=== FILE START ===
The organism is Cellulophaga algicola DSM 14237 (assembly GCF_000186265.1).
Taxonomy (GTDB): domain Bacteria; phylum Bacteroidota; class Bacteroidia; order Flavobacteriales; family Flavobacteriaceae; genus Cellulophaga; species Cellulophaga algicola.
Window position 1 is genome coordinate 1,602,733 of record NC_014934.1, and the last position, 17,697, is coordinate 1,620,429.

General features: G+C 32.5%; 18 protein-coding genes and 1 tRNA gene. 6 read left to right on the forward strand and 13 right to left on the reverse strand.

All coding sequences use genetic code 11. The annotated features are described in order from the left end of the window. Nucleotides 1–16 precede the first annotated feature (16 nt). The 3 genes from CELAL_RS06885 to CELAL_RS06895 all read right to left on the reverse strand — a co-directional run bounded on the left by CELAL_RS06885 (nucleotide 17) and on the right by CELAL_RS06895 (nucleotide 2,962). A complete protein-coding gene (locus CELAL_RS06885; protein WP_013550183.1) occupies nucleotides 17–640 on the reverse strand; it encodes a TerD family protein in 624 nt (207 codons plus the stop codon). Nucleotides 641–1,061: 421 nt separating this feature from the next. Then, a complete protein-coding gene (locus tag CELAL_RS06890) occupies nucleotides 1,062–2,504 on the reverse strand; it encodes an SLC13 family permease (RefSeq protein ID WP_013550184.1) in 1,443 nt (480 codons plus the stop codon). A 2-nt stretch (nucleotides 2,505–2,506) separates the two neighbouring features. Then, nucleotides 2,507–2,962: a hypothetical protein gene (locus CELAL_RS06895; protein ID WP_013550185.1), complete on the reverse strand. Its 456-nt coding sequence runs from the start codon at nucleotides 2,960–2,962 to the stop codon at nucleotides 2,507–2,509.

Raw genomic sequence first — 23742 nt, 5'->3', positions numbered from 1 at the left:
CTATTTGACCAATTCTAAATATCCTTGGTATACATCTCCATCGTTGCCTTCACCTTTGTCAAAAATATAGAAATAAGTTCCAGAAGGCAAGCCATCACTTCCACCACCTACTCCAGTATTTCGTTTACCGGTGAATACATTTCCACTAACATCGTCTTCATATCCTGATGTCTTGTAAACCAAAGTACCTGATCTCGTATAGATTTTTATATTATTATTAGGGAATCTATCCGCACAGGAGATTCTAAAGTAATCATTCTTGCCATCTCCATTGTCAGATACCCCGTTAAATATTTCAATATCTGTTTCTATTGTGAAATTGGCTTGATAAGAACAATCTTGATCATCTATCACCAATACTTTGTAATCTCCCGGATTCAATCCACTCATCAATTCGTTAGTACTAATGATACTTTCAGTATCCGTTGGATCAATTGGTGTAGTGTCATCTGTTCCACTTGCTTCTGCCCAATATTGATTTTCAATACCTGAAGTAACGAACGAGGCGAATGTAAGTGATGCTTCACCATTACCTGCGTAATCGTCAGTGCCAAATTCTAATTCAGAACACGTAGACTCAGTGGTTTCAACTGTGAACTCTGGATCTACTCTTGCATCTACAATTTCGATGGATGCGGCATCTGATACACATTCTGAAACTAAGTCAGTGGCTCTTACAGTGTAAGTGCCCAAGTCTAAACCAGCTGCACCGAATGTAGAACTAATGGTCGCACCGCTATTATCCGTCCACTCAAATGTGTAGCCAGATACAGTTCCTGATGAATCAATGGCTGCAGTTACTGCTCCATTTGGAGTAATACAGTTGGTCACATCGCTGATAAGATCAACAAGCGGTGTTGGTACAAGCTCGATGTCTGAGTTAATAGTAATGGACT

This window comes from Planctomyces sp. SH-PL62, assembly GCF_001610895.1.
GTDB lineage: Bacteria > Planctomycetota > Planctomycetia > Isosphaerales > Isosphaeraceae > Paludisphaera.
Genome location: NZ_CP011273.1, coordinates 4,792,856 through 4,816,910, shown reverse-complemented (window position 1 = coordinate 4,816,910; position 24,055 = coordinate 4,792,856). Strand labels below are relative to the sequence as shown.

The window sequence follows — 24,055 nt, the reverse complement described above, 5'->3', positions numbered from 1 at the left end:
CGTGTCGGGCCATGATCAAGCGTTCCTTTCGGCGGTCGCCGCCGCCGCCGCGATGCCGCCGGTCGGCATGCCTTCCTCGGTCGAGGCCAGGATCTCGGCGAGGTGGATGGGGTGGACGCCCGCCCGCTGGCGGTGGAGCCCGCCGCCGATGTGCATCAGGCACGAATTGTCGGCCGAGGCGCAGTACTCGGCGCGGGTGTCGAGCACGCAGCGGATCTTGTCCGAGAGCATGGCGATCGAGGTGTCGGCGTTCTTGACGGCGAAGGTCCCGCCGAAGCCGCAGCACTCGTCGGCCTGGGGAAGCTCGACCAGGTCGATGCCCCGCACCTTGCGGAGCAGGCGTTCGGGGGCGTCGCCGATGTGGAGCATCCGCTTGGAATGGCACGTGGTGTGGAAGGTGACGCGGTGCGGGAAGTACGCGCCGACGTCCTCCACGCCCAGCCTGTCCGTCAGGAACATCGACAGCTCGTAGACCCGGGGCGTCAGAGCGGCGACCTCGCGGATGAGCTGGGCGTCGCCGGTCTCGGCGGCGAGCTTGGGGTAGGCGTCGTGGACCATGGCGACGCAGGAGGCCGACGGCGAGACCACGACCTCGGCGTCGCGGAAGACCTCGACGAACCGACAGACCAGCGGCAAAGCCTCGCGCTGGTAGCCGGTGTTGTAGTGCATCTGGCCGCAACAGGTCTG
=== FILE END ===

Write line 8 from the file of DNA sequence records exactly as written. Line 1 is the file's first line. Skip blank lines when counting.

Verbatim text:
This window comes from Planctomyces sp. SH-PL62, assembly GCF_001610895.1.